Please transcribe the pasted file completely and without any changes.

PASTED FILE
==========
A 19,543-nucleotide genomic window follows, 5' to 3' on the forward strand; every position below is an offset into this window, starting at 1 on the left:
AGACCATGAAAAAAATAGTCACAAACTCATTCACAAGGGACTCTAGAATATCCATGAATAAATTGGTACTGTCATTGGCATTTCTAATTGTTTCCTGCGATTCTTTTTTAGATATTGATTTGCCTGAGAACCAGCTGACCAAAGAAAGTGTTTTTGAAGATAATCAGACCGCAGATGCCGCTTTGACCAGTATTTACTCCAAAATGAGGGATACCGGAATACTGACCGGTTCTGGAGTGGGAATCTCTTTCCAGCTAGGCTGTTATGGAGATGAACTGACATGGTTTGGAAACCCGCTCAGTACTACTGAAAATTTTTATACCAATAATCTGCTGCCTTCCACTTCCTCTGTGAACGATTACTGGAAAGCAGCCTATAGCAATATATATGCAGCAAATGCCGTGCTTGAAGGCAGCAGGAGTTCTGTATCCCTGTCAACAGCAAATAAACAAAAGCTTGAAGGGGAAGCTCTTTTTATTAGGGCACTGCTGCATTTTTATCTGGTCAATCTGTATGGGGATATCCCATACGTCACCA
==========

A 19,543-nucleotide genomic window follows, 5' to 3' on the forward strand; every position below is an offset into this window, starting at 1 on the left:
AGACCATGAAAAAAATAGTCACAAACTCATTCACAAGGGACTCTAGAATATCCATGAATAAATTGGTACTGTCATTGGCATTTCTAATTGTTTCCTGCGATTCTTTTTTAGATATTGATTTGCCTGAGAACCAGCTGACCAAAGAAAGTGTTTTTGAAGATAATCAGACCGCAGATGCCGCTTTGACCAGTATTTACTCCAAAATGAGGGATACCGGAATACTGACCGGTTCTGGAGTGGGAATCTCTTTCCAGCTAGGCTGTTATGGAGATGAACTGACATGGTTTGGAAACCCGCTCAGTACTACTGAAAATTTTTATACCAATAATCTGCTGCCTTCCACTTCCTCTGTGAACGATTACTGGAAAGCAGCCTATAGCAATATATATGCAGCAAATGCCGTGCTTGAAGGCAGCAGGAGTTCTGTATCCCTGTCAACAGCAAATAAACAAAAGCTTGAAGGGGAAGCTCTTTTTATTAGGGCACTGCTGCATTTTTATCTGGTCAATCTGTATGGGGATATCCCATACGTCACCA